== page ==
Point is, I’m done with mothering for the day and I focus on myself. I get away from the household noise and let myself relax. Sean comes home ready to finish out the last 90 minutes of the day. He bathes them and gets them to bed. At 7/7:30pm we reconvene and either chat, watch a movie or play cards together.
Do What Work for Your Family
Now, we do it this way because I handle the morning routine every morning. Sean sleeps until his alarm wakes him up for work, about 90 minutes after I’ve already been up with the kids. It works for us because I’m a morning person and Sean is a night owl. We both get to parent when we’re at our best and that works for us.
However, all families are different. Maybe you and your partner are both night owls so you take turns waking up with the kids and do bedtime together. Or maybe your partner has a non-traditional schedule so you have to get more creative.
Whatever the case maybe in your house, take the time to think about how you could improve things and get that me time throughout the week. Ask for help from a nearby family member if your partners schedule is unpredictable and chaotic. Maybe look in the budget for a mother’s helper to come and play with the kids from 4pm-6pm a few nights a week. Get creative.
Scheduling “Me Time” on the Weekends
For most stay-at-home-moms, the weekends are great because you have an extra set of hands. This is a great time to schedule some me time for mom. To be successful with this, don’t over schedule your weekends!
Keeping white space on your weekend calendar can seem tricky. There always seem to be lots of extracurricular activities, party invites and catching up that gets in the way. But in order to recharge and decompress from the week, you need to say yes to less.
Before committing to another sport or your cousins baby shower, take stock of your current schedule. It is absolutely okay to RSVP with regrets and send a gift when you’re life is hectic. Having your kids chose only one or tow activities at a time is a great way to keep your weekends from filling up with meets and tournaments all year.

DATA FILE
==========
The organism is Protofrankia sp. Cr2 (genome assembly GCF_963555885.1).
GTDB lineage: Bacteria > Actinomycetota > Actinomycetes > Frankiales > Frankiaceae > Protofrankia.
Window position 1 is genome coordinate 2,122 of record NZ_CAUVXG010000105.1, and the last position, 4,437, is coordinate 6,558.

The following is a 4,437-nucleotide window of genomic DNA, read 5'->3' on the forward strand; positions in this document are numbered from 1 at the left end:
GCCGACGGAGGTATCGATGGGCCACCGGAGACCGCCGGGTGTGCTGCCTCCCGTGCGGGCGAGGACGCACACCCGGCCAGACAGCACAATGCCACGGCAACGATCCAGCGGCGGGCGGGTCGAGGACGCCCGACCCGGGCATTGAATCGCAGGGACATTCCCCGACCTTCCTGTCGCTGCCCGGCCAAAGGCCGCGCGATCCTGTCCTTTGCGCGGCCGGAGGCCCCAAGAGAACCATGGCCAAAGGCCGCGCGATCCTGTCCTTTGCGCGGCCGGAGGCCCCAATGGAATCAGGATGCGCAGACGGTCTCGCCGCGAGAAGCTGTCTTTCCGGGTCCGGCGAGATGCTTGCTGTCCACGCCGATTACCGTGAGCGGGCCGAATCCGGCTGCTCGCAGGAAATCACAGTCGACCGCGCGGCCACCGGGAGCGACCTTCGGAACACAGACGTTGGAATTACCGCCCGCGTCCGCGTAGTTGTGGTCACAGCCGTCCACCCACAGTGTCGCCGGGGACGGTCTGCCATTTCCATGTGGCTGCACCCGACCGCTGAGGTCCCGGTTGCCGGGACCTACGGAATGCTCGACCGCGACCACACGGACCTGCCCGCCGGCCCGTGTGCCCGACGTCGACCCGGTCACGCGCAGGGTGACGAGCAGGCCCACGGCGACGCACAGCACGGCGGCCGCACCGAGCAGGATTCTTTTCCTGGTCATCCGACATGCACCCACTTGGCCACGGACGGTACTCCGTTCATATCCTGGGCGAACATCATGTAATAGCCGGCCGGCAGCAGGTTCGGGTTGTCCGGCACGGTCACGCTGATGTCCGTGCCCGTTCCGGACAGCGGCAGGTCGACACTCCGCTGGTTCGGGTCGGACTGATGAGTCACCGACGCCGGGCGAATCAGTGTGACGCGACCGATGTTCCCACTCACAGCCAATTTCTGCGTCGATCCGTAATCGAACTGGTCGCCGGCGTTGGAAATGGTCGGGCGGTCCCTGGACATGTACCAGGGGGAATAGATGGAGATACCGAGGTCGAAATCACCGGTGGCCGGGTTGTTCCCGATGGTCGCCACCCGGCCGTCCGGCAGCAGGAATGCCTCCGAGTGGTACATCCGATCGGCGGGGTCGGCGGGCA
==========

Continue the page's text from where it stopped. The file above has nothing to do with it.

If your kids are older and can get themselves to practice or you can organize a carpool, do it! Also, you don’t have to go to every game or performance. Gasp! I said it. I’m serious though. If your daughter performs with the community symphony every weekend during the summer, commit to a few and ask the rest of the family if they’d like to go support her.
More White Space equals More Me Time for Mom
Once you’ve put a few boundaries in place for the weekends, you’ll realize how much me time you can actually get. This is your one wild and precious life. don’t waste it on stuff you hate doing.
Alternate with your husband for who gets up with the kids on the weekends of you like sleeping in. Look in the budget for babysitting money and hire one occasionally to watch the kids on a Sunday afternoon. Go see a matinee with your partner and enjoy each other’s company without shouting over the kids during daylight hours.
Make sure you and your partner are on board for the weekend plans ahead of time. Just because they aren’t home with kids all week doesn’t mean they don’t need a break. Work on a plan that satisfies both of your number one need for the weekend. Compromise and communicate with your partner.
Prioritize Your “Me Time” Throughout the Week
Ultimately, carving out me time for mom boils down to prioritizing it. Planning ahead so you can scatter it through your daily and weekly life. Me time is not a luxury, it is a necessity. If that’s a hard concept for your partner to get on board with, check out this podcast episode.
If you struggle with believing you deserve time to yourself as a mom, come find me on Instagram and let’s chat in the DMs. Or book a FREE 30-minute discovery call with me and let’s chat about why you feel that way and make a plan to reframe those ideas.
Taran is a self-proclaimed undomestic mom. She thrives as a stay-at-home-mom by consistently carving out time for herself and practicing realistic self-care. As a busy mom of 3, she knows that if mama ain’t happy, nobody’s happy! With a focus on how SAHMs can carve out time for themselves everyday, she teaches fellow SAHMs how they can do the same.